Alabama: Indian Gaming Benefits More Than Just Tribes
While political opposition still sometimes flares up, with some form of legal gaming available in all but two states, there now is little question that gaming is widely accepted in the United States. In 2014, commercial casino gaming revenues were slightly less than $38 billion, and tribal gaming represented an additional $28.5 billion. These are significant economic contributors, and tribal gaming is especially important in helping improve conditions in many communities.
Tribal gaming is a unique economic engine. The Indian Gaming Regulatory Act (IGRA), which was enacted in 1988 to provide a statutory basis for the regulation of gaming on Indian lands, prohibits using net revenues from Indian gaming for any purpose other than funding tribal government operations or programs; providing for general welfare of the tribe and its members; promoting tribal economic development; donating to charitable organizations; or helping fund local government agencies’ operations. The dedication of tribal gaming revenues to these beneficial purposes has funneled hundreds of millions of dollars into health and welfare programs, education, housing and public safety, assisting not only tribal members, but the surrounding communities.
The Poarch Creek Indians (PCI) in Alabama illustrate this point. Since achieving federal recognition in 1984, they have grown their gaming economic development operations from a small bingo hall with 130 jobs to three major casinos and a growing number of non-gaming enterprises with a combined total of nearly 4,000 employees, most of whom are not enrolled tribal members. The casinos are “destinations,” with first class restaurants, spas and entertainment venues, including recreation for the local communities such as movie theaters, arcades and bowling alleys. In keeping with the IGRA rules, their revenues fund health clinics, elderly housing, scholarships, and even a 15,000 acre wildlife preserve. They funded the construction and on-going full-time staffing of two fire and rescue stations that serve the entire community and have joint assistance agreements between their tribal police and two sheriff’s departments to help with local law enforcement.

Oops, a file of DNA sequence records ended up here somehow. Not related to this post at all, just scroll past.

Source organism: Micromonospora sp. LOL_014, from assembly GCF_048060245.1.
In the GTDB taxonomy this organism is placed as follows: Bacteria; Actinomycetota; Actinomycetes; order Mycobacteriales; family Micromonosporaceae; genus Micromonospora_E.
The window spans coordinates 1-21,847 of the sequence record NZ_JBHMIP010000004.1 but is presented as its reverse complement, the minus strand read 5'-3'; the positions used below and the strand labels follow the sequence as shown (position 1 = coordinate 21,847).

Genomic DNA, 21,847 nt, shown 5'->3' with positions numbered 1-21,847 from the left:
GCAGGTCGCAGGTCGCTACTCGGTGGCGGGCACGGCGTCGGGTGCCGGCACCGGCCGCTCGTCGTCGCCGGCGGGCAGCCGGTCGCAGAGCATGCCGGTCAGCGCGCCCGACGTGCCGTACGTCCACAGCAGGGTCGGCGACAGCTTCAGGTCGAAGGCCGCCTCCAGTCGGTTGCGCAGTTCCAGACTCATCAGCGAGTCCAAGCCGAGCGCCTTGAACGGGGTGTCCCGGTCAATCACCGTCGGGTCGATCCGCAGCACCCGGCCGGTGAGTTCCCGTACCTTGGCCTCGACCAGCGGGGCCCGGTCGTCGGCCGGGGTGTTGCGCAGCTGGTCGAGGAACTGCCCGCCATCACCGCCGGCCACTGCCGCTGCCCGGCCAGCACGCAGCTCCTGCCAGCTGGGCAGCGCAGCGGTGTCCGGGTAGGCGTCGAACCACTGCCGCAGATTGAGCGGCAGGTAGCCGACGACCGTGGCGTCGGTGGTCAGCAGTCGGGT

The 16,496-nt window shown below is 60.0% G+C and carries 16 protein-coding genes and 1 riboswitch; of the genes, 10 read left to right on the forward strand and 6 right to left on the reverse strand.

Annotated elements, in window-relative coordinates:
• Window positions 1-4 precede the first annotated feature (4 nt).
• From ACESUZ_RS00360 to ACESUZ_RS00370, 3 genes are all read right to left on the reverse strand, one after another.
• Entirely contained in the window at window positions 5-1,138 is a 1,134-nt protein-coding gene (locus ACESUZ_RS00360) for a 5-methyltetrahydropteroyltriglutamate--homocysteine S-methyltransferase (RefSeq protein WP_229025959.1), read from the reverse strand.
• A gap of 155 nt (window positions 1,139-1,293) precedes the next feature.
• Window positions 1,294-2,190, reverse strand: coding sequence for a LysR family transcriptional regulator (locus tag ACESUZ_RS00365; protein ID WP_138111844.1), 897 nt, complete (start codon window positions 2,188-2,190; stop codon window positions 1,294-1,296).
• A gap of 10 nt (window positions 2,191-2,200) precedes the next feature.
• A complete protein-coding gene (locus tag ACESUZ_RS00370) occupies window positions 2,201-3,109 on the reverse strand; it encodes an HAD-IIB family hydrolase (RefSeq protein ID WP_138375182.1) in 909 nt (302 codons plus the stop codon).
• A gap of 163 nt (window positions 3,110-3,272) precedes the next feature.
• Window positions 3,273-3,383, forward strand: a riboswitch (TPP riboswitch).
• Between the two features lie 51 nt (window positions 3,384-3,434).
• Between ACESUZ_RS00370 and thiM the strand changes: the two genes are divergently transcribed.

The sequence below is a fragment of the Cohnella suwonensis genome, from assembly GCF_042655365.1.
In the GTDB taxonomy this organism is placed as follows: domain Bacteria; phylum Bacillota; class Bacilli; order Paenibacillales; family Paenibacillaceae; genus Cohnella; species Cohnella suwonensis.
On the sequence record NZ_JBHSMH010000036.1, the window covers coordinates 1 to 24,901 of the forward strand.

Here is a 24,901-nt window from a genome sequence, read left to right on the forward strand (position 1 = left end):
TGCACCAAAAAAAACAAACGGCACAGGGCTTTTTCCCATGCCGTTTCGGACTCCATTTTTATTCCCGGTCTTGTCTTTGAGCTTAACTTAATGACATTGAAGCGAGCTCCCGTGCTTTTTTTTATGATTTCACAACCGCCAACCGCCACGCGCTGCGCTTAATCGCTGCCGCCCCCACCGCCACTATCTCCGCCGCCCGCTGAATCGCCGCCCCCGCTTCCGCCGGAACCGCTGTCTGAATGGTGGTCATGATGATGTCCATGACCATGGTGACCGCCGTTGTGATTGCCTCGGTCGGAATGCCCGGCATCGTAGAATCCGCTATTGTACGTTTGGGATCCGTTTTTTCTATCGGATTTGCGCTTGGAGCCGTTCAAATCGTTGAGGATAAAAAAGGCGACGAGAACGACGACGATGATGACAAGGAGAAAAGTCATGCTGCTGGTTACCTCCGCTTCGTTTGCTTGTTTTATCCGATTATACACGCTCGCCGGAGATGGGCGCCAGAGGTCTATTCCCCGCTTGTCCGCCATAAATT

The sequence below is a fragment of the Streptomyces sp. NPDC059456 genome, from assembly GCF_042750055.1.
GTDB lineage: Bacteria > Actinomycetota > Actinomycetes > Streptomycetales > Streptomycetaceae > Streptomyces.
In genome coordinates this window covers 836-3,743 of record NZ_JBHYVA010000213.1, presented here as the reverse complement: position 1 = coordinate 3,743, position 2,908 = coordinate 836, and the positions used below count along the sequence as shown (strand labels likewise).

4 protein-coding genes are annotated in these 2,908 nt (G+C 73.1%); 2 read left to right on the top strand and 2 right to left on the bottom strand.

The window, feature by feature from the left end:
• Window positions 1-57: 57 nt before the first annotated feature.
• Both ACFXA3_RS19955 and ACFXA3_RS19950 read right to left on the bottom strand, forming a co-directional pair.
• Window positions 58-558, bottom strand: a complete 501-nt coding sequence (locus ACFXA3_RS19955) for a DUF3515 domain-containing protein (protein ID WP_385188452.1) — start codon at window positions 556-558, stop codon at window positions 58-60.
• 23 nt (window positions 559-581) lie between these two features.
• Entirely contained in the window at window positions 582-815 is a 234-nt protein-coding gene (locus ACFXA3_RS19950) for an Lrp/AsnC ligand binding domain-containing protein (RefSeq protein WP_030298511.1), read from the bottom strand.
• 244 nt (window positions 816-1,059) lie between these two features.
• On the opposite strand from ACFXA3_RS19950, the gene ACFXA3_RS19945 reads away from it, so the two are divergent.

PCI has generously fulfilled the IGRA provision that allows “helping fund local government agencies’ operations,” with substantial donations to schools, transportation, hospitals, public safety operations and other local government functions. They make charitable gifts to a broad range of agencies and have an endowment program to which anyone can apply for up to $5,000 to fund a community service program.
Perhaps even more remarkable is the Creek Indian Enterprises Development Authority through which PCI is expanding their business operations into a diversified group of enterprises bringing economic development to the entire state, and especially good jobs to areas where, not so long ago, share cropping was still prevalent. PCI operates a major interstate truck stop, convenience stores, hotels and restaurants not connected to gaming, one of the largest cattle farming operations in Alabama and a high-tech manufacturing facility serving the aircraft and automobile industries and supplying parts for space vehicles. As an indicator of the Tribe’s sound economic development strategy, in 2015, these business enterprises were self-sustaining, with no supplemental funding from the gamng operations.
The drafters of the IGRA legislation intended it to be a vehicle to provide the ability for Indians to benefit their communities and help tribal members escape wide-spread poverty. The PCI economic development focus is a demonstration of the wisdom of that policy.